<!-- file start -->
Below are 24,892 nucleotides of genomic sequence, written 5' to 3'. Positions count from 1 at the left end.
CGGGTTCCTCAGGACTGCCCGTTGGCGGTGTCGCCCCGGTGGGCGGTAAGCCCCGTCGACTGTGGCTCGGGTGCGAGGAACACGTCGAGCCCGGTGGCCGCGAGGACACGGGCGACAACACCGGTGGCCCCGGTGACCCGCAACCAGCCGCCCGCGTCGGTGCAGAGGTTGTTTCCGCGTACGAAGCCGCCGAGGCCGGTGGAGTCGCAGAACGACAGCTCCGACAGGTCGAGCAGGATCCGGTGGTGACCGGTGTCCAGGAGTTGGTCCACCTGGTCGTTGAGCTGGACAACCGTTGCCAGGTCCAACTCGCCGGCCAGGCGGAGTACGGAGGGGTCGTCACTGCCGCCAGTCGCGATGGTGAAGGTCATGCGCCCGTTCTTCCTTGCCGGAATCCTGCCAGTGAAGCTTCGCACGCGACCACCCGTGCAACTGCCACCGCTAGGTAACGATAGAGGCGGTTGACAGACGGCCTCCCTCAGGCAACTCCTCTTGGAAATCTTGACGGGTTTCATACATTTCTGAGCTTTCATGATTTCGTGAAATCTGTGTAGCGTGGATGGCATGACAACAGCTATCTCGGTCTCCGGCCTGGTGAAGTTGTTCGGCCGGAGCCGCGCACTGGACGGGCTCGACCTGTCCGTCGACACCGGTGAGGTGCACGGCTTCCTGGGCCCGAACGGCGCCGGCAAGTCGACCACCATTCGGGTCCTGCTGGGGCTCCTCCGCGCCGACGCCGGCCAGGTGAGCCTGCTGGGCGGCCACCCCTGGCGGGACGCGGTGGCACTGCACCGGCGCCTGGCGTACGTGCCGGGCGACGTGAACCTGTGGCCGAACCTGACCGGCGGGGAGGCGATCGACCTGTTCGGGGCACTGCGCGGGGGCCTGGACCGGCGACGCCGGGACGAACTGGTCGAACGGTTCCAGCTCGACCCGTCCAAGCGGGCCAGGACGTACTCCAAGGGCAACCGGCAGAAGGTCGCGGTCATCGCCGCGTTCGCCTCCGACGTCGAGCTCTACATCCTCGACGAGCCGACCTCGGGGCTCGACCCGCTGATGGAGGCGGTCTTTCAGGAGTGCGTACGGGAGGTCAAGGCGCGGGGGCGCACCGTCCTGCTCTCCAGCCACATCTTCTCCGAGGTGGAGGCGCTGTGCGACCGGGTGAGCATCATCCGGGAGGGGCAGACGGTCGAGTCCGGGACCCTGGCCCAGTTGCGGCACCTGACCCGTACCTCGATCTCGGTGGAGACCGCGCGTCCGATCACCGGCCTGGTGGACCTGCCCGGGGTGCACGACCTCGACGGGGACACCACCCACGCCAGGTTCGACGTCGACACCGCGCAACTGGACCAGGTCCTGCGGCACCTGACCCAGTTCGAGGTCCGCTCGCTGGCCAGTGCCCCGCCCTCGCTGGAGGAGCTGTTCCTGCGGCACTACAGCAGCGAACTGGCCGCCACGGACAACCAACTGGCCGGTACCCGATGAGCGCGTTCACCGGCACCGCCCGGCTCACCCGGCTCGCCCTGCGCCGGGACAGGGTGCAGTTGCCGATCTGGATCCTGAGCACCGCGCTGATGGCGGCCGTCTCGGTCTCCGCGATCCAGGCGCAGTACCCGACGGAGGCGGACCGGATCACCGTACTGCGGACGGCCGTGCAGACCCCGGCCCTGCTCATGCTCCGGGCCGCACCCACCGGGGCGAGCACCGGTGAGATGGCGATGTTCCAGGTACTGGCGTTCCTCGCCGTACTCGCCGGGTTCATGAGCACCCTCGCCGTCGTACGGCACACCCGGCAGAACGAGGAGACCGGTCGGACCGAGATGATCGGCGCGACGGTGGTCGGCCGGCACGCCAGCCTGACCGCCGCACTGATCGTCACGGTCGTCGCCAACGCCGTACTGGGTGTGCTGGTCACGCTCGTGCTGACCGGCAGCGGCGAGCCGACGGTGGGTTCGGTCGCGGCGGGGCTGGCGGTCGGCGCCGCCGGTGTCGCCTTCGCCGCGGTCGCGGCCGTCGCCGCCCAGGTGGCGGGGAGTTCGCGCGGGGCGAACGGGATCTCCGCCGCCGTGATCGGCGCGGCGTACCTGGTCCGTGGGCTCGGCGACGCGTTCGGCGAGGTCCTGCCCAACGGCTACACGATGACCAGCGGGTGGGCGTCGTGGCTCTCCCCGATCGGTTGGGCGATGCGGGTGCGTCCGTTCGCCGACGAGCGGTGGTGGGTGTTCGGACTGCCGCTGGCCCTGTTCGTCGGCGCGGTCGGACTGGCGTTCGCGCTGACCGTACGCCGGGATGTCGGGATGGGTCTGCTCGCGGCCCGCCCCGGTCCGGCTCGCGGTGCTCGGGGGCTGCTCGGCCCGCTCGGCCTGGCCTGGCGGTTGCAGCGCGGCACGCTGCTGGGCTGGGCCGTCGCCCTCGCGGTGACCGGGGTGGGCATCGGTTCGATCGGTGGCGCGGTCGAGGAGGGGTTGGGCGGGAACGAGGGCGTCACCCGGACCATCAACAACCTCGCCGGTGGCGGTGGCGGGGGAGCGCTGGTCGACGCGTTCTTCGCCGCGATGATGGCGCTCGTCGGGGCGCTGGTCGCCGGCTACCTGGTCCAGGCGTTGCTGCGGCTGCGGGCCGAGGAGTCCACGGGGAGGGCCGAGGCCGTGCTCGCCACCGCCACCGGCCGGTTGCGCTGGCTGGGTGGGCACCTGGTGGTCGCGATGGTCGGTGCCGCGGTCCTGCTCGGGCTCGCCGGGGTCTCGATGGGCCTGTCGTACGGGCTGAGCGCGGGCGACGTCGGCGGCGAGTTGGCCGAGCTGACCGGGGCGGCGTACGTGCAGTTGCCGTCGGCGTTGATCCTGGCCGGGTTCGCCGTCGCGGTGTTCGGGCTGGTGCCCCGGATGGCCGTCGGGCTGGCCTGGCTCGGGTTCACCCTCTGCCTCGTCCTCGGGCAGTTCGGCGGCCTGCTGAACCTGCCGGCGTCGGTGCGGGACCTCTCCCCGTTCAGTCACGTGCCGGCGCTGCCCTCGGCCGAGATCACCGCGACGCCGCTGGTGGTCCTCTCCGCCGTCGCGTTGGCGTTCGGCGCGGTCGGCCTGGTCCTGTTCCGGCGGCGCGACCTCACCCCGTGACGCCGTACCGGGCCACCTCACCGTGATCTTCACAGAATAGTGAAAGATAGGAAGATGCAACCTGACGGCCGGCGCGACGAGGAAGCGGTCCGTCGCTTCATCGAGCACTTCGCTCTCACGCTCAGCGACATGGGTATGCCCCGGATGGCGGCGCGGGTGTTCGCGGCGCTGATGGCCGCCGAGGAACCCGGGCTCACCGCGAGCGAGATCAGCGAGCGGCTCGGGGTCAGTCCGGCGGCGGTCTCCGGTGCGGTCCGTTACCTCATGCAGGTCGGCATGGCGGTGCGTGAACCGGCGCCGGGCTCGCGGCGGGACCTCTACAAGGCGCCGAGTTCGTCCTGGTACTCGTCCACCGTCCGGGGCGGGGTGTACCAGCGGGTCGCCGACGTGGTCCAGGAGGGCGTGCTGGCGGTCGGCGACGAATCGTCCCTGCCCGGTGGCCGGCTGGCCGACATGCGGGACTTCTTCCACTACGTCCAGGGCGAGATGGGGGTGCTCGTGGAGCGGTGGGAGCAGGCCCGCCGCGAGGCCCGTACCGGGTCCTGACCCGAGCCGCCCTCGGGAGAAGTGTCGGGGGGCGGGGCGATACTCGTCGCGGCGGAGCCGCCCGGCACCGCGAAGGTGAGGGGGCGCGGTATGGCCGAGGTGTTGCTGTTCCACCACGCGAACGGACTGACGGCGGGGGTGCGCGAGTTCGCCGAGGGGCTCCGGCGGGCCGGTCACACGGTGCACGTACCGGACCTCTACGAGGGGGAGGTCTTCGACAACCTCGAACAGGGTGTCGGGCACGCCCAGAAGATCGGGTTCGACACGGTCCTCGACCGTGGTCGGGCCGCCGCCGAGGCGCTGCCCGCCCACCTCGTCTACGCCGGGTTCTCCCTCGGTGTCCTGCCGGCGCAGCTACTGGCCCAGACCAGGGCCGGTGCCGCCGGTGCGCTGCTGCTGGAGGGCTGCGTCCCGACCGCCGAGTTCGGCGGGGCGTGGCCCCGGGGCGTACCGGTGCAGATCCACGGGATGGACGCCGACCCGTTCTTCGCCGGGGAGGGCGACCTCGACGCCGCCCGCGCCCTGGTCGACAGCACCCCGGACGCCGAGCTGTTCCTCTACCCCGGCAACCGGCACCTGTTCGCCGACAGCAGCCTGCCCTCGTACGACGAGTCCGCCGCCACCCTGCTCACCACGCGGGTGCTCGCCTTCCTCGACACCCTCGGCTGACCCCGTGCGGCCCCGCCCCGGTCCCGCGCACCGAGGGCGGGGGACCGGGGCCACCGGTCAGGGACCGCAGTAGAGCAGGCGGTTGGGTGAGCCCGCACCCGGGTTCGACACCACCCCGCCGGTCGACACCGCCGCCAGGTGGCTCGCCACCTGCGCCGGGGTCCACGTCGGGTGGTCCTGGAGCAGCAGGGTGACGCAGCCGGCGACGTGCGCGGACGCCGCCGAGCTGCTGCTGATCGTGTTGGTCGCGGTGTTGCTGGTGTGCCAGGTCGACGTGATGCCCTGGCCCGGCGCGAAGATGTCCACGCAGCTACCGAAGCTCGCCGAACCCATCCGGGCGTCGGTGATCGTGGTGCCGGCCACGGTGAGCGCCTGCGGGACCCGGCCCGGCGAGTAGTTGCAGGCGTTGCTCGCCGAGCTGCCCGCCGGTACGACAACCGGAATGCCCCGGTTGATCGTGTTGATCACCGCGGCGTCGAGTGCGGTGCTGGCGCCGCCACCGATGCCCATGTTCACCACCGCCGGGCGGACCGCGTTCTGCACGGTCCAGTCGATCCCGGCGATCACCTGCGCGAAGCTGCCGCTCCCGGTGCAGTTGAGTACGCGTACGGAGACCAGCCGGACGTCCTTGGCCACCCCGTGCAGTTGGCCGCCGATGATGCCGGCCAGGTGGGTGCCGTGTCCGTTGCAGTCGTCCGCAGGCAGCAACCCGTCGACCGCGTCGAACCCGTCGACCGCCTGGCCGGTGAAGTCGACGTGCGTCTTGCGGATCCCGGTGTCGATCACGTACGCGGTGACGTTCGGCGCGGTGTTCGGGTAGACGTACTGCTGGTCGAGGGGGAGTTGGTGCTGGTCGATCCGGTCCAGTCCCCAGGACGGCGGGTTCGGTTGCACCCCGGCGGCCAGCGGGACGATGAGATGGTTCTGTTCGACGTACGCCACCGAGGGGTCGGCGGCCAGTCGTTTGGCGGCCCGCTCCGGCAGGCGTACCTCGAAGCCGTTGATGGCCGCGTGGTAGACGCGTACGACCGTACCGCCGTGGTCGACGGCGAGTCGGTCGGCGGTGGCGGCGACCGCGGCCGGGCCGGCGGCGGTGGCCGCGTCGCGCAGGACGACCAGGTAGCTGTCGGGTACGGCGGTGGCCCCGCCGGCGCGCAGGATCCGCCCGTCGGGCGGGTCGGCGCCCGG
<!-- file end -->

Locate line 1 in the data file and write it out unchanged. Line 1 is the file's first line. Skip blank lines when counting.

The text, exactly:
Below are 24,892 nucleotides of genomic sequence, written 5' to 3'. Positions count from 1 at the left end.